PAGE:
For example, let’s say you want to use that exact same query we just constructed above, EXCEPT that you want it to be also based on the UMEnabled status of the mailbox. In that case, you would need a custom filter and that means you need to use the RecipientFilter property directly:

   Set-DynamicDistributionGroup AllMicrosoft –RecipientFilter { (((RecipientType –eq ‘UserMailbox’) –and (Company –eq ‘Microsoft’)) –and –not(Name –like ‘SystemMailbox{*’) –and –not(Name –like ‘CAS{*’) –and (UMEnabled –eq $true))}

In this example, you’ve just taken the exact syntax used by the Precanned filter, and then added one extra clause onto the end for the UMEnabled boolean. Simple!

A few more quick examples:

All mailboxes that are on the Server1 server and user in the Dallas office:

   Set-DynamicDistributionGroup AllServer1Dallas –RecipientFilter { ServerName –eq ‘Server1’ –and Office –eq ‘Dallas’ }

All recipients that are in the state of Texas and have OtherTelephone starting with 469:

   Set-DynamicDistributionGroup AllTx469 –RecipientFilter { StateOrProvince –eq ‘TX’ –and OtherTelephone –like ‘469*’ }

All mailboxes that are in the state of Texas and have OtherTelephone starting with 469:

   Set-DynamicDistributionGroup AllTx469 –RecipientFilter { RecipientType –eq ‘UserMailbox’ –and StateOrProvince –eq ‘TX’ –and OtherTelephone –like ‘469*’ }

So, what are some of the syntax basics to be aware of?

  • For Precanned filters, use IncludedRecipients parameter along with the various “Conditional<whatever>” parameters to define the filter
    • IncludedRecipients parameter takes the various recipients types that can be used for precanned filters: None, MailboxUsers, Resources, MailContacts, MailGroups, MailUsers, or AllRecipients.
  • For Custom filters, use “-RecipientFilter {  <some filter> }”   (yes, curly braces around the filter)
  • Powershell uses “-and”, “-or”, and “-not” (yes, with leading hyphen)
  • Some other useful comparison operators: “-eq” (equals), “-ne” (not equal), “-lt” (less than), “-gt” (greater than), “-like” and “-notlike” (wildcard string compare).
  • Almost all of the properties exposed on the various recipient types are available to these custom RecipientFilters. Please let us know if you run across one that you need but cannot access!

Other references: Now that Powershell has released, there are several books available that are fairly useful as a reference. Also, the PowerShell team has a blog: http://blogs.msdn.com/powershell/.

Evan Dodds

Comments (8)
  1. pesospesos says:

    Hi guys, I’m running into a filter/ntfs related problem in my test lab.  We host multiple organizations/domains and to achieve separation we have always created custom GALs, ALs, and OABs for each organization, then broken inheritance on NTFS permissions and allowed only folks in each org access to their own GAL/AL/OAB – according to this walkthrough: http://www.msexchange.org/tutorials/Shared-Hosting-Exchange-2003-Part2.html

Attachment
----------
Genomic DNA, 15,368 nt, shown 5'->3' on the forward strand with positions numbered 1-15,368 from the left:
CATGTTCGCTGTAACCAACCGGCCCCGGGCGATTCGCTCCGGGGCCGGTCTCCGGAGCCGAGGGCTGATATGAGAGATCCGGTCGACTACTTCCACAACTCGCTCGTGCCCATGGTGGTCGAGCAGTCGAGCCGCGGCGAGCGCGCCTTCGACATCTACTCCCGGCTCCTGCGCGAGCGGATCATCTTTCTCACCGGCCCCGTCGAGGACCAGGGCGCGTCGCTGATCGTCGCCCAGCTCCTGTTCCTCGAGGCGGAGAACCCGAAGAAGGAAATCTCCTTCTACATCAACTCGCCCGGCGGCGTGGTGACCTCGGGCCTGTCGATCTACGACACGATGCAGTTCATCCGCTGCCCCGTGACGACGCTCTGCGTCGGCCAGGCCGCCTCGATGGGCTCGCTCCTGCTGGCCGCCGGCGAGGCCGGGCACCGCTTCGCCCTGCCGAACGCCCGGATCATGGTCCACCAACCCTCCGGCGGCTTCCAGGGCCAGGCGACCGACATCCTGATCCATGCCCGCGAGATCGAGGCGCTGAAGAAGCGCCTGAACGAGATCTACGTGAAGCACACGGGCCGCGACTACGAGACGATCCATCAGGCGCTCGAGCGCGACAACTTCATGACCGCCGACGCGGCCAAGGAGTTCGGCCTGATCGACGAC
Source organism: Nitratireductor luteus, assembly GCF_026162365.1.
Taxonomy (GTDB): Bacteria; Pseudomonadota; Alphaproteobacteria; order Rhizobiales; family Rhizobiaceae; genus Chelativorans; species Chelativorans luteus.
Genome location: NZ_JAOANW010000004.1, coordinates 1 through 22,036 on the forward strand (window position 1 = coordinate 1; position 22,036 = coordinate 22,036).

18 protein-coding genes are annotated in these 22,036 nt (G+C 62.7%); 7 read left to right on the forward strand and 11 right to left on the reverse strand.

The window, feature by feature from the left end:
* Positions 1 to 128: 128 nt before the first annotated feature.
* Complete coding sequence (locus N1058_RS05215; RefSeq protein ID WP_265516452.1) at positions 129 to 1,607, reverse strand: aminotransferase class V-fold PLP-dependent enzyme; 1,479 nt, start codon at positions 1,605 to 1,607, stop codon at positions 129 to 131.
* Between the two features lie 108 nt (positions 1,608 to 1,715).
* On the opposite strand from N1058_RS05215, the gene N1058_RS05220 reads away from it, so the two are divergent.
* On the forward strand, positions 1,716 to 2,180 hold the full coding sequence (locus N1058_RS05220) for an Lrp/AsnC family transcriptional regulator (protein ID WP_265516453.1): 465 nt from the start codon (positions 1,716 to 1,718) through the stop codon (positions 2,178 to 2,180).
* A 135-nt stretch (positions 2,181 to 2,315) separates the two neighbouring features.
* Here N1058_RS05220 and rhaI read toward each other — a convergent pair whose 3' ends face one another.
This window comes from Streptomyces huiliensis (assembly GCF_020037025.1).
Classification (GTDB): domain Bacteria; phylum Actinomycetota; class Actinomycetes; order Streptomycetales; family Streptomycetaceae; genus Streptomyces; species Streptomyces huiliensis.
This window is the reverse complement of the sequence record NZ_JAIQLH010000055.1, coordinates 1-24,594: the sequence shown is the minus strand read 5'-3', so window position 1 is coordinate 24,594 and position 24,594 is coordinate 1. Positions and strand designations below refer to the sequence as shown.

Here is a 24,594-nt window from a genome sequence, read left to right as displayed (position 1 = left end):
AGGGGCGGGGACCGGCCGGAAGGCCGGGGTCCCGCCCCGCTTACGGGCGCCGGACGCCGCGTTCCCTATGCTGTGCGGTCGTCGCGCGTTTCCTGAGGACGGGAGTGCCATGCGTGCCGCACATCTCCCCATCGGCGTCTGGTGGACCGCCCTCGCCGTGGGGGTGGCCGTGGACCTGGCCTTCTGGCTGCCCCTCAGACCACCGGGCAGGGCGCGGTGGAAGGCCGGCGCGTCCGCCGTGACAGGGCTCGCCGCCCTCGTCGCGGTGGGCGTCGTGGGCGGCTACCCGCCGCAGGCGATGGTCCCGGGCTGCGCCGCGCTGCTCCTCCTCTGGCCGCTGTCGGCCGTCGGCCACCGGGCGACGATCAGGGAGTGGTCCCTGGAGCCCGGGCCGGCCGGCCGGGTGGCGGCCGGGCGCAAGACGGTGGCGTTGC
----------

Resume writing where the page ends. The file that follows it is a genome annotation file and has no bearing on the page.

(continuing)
This has worked however in my test lab where I’m migrating this type of setup to Ex2007, I seem to be running into a problem.  The GUI doesn’t let you create GALs, so I had to use the command shell — then I had to use adsiedit to set the NTFS perms on the GAL, AL, and OAB.  Ex2007 also doesn’t seem to allow you to base an OAB off of a GAL like you could in ex2003.  When I test my setup, I am getting the "bookmark is not valid" error — any idea on what may be wrong, or if there is another, better method in ex2007 for setting up separate organizations/domains, please let me know!



  2. pesospesos says:

    p.s. the tutorial is basically a rehashing of kb822940 that seems to have been removed (the english version) but is still available in other languages…  I found the english version duplicated here: http://www.administrator.de/Globales_Adressbuch_deaktivieren%3F.html

    How do we achieve this same goal in Exchange 2007?



  3. Anonymous says:

    If you are not familiar with what OPATH is, then you must read these two blogs when you are done reading

  4. Anonymous says:

    I have previously listed the progress we’ve been making in posting ITPro focused Systems Management blog

  5. Neil says:

    Don’t create an OAB from a GAL object if you’re hosting.  The OAB will use the system GAL rather than your GAL object.  Create a second address list object and use that for your OAB.

  6. Anonymous says:

    As discussed in this earlier blog post on OPATH Filters, Exchange 2007 uses a new style of filter syntax…

  7. Anonymous says:

    After installing Exchange 2007 into your existing Exchange organization, the address lists and recipient…

  8. Anonymous says:

    Since I’ve posted a number of times about OPATH filters for Exchange 2007 and RecipientFilter parameter

Comments are closed.